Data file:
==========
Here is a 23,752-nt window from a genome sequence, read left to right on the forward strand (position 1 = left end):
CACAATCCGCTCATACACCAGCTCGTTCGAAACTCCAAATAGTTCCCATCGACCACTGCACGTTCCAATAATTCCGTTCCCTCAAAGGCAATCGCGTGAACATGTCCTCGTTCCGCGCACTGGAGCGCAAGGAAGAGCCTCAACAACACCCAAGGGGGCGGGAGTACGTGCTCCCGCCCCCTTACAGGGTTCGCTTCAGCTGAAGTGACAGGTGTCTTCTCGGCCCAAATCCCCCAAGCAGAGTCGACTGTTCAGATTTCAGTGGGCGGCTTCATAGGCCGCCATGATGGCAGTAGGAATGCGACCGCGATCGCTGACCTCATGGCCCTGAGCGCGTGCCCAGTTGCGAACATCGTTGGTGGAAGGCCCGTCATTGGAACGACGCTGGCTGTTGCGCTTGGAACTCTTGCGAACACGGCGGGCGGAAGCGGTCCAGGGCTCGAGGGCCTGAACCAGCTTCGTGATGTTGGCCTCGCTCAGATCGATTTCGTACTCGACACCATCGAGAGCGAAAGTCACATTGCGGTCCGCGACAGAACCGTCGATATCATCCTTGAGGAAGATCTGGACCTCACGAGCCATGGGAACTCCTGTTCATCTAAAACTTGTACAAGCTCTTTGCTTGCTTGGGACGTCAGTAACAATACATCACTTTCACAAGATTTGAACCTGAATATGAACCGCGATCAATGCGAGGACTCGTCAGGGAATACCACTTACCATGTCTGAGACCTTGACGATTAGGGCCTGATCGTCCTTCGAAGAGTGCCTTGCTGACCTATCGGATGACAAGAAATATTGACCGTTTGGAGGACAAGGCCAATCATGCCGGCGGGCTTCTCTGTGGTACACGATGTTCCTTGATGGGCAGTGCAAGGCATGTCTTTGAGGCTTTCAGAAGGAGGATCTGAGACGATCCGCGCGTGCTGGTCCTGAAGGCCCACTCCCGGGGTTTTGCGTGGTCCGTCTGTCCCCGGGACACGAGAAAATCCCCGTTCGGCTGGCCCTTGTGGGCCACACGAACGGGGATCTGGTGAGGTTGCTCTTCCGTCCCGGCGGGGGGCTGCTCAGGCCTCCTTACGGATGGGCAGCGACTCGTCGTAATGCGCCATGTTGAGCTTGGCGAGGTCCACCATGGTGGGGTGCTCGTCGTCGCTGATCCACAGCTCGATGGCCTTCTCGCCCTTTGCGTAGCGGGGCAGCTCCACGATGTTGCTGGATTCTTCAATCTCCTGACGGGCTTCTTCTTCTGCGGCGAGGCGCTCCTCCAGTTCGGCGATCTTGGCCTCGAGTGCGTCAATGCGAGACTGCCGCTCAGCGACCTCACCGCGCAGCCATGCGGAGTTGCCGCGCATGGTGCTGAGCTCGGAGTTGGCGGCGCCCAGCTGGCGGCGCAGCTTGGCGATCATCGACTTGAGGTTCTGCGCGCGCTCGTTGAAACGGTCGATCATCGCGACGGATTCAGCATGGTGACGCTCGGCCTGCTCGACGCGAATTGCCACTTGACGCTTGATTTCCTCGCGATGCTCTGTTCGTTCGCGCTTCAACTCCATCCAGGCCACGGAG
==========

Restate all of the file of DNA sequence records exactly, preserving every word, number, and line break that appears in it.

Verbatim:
Here is a 23,752-nt window from a genome sequence, read left to right on the forward strand (position 1 = left end):
CACAATCCGCTCATACACCAGCTCGTTCGAAACTCCAAATAGTTCCCATCGACCACTGCACGTTCCAATAATTCCGTTCCCTCAAAGGCAATCGCGTGAACATGTCCTCGTTCCGCGCACTGGAGCGCAAGGAAGAGCCTCAACAACACCCAAGGGGGCGGGAGTACGTGCTCCCGCCCCCTTACAGGGTTCGCTTCAGCTGAAGTGACAGGTGTCTTCTCGGCCCAAATCCCCCAAGCAGAGTCGACTGTTCAGATTTCAGTGGGCGGCTTCATAGGCCGCCATGATGGCAGTAGGAATGCGACCGCGATCGCTGACCTCATGGCCCTGAGCGCGTGCCCAGTTGCGAACATCGTTGGTGGAAGGCCCGTCATTGGAACGACGCTGGCTGTTGCGCTTGGAACTCTTGCGAACACGGCGGGCGGAAGCGGTCCAGGGCTCGAGGGCCTGAACCAGCTTCGTGATGTTGGCCTCGCTCAGATCGATTTCGTACTCGACACCATCGAGAGCGAAAGTCACATTGCGGTCCGCGACAGAACCGTCGATATCATCCTTGAGGAAGATCTGGACCTCACGAGCCATGGGAACTCCTGTTCATCTAAAACTTGTACAAGCTCTTTGCTTGCTTGGGACGTCAGTAACAATACATCACTTTCACAAGATTTGAACCTGAATATGAACCGCGATCAATGCGAGGACTCGTCAGGGAATACCACTTACCATGTCTGAGACCTTGACGATTAGGGCCTGATCGTCCTTCGAAGAGTGCCTTGCTGACCTATCGGATGACAAGAAATATTGACCGTTTGGAGGACAAGGCCAATCATGCCGGCGGGCTTCTCTGTGGTACACGATGTTCCTTGATGGGCAGTGCAAGGCATGTCTTTGAGGCTTTCAGAAGGAGGATCTGAGACGATCCGCGCGTGCTGGTCCTGAAGGCCCACTCCCGGGGTTTTGCGTGGTCCGTCTGTCCCCGGGACACGAGAAAATCCCCGTTCGGCTGGCCCTTGTGGGCCACACGAACGGGGATCTGGTGAGGTTGCTCTTCCGTCCCGGCGGGGGGCTGCTCAGGCCTCCTTACGGATGGGCAGCGACTCGTCGTAATGCGCCATGTTGAGCTTGGCGAGGTCCACCATGGTGGGGTGCTCGTCGTCGCTGATCCACAGCTCGATGGCCTTCTCGCCCTTTGCGTAGCGGGGCAGCTCCACGATGTTGCTGGATTCTTCAATCTCCTGACGGGCTTCTTCTTCTGCGGCGAGGCGCTCCTCCAGTTCGGCGATCTTGGCCTCGAGTGCGTCAATGCGAGACTGCCGCTCAGCGACCTCACCGCGCAGCCATGCGGAGTTGCCGCGCATGGTGCTGAGCTCGGAGTTGGCGGCGCCCAGCTGGCGGCGCAGCTTGGCGATCATCGACTTGAGGTTCTGCGCGCGCTCGTTGAAACGGTCGATCATCGCGACGGATTCAGCATGGTGACGCTCGGCCTGCTCGACGCGAATTGCCACTTGACGCTTGATTTCCTCGCGATGCTCTGTTCGTTCGCGCTTCAACTCCATCCAGGCCACGGAG